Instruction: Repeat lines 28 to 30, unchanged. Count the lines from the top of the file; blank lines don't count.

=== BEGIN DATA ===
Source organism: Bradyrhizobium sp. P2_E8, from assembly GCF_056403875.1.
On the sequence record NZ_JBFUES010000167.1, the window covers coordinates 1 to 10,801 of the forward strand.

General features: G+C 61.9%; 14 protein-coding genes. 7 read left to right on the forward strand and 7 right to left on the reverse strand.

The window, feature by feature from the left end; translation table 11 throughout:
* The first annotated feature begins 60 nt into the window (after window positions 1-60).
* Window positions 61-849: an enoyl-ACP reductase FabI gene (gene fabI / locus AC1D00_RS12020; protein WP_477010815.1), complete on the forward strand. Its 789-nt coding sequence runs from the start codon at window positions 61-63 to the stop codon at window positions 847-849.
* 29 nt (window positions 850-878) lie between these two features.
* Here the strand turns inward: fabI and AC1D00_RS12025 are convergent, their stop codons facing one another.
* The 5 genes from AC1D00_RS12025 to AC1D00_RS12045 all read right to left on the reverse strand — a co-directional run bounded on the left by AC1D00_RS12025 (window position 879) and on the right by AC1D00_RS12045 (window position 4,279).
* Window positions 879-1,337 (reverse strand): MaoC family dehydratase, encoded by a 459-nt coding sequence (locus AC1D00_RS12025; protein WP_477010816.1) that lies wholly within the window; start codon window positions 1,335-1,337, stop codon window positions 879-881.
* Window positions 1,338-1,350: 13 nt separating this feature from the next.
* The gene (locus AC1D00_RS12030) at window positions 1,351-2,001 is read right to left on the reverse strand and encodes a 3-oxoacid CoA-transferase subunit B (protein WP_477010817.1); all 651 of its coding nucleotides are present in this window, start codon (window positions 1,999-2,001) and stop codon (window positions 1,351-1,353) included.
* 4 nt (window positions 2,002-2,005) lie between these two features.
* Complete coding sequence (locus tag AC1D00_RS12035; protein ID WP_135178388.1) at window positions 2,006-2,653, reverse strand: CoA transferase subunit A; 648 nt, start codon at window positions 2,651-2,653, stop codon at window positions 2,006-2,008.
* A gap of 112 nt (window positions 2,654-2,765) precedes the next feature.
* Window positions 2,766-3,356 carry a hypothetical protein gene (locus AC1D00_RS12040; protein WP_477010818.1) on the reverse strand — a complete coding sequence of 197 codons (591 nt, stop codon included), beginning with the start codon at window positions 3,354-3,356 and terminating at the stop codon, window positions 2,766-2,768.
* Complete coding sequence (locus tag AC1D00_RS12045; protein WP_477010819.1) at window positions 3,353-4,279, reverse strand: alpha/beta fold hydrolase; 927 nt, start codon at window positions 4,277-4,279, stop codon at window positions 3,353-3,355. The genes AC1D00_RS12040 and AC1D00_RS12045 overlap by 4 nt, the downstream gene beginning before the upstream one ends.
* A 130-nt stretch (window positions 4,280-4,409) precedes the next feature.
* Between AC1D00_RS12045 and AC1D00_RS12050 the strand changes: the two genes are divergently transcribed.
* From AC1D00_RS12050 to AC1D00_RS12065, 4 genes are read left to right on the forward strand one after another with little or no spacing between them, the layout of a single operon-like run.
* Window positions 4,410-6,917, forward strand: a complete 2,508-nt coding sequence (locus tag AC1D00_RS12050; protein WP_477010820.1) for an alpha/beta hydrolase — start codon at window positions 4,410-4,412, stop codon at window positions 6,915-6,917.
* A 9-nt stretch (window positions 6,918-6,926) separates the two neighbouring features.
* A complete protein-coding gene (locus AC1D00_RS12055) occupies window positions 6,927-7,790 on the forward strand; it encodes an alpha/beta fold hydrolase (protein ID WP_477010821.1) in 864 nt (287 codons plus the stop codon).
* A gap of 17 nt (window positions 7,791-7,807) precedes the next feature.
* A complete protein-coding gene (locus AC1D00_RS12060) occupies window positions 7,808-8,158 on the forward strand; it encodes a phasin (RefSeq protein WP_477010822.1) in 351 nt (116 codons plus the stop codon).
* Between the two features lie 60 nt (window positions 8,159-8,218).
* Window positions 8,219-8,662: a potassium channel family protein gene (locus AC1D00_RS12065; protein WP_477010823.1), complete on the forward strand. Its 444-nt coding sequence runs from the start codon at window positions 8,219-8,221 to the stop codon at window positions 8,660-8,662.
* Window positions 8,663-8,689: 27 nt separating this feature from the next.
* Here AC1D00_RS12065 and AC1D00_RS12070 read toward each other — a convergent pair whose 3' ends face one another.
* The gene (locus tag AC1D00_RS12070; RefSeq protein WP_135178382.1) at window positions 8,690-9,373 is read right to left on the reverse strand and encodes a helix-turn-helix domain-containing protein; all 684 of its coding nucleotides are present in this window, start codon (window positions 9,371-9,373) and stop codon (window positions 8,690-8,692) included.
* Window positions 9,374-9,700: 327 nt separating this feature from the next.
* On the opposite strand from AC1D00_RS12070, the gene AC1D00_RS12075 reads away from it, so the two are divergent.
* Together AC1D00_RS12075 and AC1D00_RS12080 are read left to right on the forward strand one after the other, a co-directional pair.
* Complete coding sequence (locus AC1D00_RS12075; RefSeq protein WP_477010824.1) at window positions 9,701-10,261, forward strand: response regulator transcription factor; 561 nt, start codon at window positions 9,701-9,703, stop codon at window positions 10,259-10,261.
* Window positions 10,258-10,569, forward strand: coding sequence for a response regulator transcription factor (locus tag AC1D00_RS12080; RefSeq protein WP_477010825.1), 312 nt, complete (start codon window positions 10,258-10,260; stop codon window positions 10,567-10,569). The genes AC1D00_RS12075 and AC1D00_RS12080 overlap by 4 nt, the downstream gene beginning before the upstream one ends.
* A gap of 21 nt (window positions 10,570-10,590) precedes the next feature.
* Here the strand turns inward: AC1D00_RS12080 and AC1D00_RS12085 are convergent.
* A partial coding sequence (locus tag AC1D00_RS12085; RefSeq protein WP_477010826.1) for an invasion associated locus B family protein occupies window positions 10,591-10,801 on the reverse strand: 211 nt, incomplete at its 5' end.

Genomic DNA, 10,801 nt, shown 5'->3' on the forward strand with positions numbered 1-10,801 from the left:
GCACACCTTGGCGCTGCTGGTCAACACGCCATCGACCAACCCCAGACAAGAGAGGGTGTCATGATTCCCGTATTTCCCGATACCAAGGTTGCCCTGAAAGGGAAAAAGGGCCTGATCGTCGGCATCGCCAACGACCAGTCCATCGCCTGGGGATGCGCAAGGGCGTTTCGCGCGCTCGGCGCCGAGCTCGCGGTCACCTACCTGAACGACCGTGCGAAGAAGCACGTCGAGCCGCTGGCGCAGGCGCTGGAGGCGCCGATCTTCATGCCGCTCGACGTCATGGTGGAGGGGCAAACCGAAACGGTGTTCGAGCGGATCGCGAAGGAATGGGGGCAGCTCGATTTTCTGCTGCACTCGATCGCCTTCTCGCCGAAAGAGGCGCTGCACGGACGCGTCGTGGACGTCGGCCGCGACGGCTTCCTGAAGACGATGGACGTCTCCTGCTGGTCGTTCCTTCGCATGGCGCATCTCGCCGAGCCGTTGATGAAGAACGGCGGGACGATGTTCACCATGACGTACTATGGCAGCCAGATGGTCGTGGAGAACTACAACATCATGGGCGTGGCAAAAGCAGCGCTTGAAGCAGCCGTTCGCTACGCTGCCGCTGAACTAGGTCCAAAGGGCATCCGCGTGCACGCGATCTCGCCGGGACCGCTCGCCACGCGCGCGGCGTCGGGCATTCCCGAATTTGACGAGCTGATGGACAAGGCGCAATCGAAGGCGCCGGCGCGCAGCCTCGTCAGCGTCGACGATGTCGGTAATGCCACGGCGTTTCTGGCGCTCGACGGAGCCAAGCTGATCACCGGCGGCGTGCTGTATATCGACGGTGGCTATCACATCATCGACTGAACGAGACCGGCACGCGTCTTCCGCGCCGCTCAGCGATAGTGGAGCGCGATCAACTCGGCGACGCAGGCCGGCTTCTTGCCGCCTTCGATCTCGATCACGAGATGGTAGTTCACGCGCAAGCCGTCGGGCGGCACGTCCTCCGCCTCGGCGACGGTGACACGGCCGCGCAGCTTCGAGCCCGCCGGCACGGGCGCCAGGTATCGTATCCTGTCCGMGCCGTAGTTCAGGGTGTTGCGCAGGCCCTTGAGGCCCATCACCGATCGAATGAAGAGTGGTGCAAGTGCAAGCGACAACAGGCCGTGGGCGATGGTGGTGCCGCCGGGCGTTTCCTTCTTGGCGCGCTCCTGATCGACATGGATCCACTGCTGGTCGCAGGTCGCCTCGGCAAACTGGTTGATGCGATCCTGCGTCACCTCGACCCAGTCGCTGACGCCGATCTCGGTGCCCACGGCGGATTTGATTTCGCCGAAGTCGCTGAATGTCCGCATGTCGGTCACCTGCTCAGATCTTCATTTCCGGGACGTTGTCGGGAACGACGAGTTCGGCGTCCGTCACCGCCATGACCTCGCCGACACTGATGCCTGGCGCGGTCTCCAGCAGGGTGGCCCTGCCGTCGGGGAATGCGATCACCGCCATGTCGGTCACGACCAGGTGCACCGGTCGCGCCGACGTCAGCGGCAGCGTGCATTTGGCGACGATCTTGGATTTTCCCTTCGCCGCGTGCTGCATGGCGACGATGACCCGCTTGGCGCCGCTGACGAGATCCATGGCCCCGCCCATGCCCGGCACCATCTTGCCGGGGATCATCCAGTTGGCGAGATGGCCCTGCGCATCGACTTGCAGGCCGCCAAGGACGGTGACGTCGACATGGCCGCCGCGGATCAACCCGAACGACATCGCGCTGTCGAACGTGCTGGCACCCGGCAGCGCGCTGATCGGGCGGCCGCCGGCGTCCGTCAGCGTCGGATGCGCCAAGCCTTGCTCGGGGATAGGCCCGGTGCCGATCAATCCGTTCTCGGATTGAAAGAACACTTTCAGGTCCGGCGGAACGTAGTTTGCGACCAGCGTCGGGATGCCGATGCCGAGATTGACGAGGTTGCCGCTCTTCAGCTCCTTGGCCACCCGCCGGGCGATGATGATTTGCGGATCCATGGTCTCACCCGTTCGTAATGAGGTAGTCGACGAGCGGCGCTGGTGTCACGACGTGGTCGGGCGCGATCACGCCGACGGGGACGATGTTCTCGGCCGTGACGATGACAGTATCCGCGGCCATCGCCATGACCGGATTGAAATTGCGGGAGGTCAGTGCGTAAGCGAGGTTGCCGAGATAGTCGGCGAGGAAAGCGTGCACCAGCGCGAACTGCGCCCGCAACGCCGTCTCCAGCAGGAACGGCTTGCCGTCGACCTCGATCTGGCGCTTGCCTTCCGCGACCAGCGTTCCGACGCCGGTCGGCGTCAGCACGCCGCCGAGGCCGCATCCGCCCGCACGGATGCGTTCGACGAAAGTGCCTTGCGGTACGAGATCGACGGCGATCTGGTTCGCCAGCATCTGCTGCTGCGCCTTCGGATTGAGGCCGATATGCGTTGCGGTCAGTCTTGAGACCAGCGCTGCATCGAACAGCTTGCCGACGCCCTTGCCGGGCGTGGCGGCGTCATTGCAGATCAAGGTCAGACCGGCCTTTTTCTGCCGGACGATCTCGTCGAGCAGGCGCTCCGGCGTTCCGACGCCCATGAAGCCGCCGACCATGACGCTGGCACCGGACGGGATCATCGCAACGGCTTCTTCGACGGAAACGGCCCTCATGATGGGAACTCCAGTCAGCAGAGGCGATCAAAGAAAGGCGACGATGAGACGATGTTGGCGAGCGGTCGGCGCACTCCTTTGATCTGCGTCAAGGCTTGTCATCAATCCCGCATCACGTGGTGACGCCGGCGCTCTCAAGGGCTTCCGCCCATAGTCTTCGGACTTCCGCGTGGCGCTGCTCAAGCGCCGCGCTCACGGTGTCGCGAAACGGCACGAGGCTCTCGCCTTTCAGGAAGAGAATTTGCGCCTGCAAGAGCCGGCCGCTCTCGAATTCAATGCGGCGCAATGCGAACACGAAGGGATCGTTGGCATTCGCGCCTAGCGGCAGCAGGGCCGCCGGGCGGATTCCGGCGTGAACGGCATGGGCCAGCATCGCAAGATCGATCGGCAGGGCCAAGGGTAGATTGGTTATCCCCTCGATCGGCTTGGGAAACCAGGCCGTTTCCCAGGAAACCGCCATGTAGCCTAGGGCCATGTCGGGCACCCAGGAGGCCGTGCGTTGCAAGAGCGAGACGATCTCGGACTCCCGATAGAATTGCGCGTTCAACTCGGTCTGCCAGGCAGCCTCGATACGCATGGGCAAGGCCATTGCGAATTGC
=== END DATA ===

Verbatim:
* Window positions 8,663-8,689: 27 nt separating this feature from the next.
* Here AC1D00_RS12065 and AC1D00_RS12070 read toward each other — a convergent pair whose 3' ends face one another.
* The gene (locus tag AC1D00_RS12070; RefSeq protein WP_135178382.1) at window positions 8,690-9,373 is read right to left on the reverse strand and encodes a helix-turn-helix domain-containing protein; all 684 of its coding nucleotides are present in this window, start codon (window positions 9,371-9,373) and stop codon (window positions 8,690-8,692) included.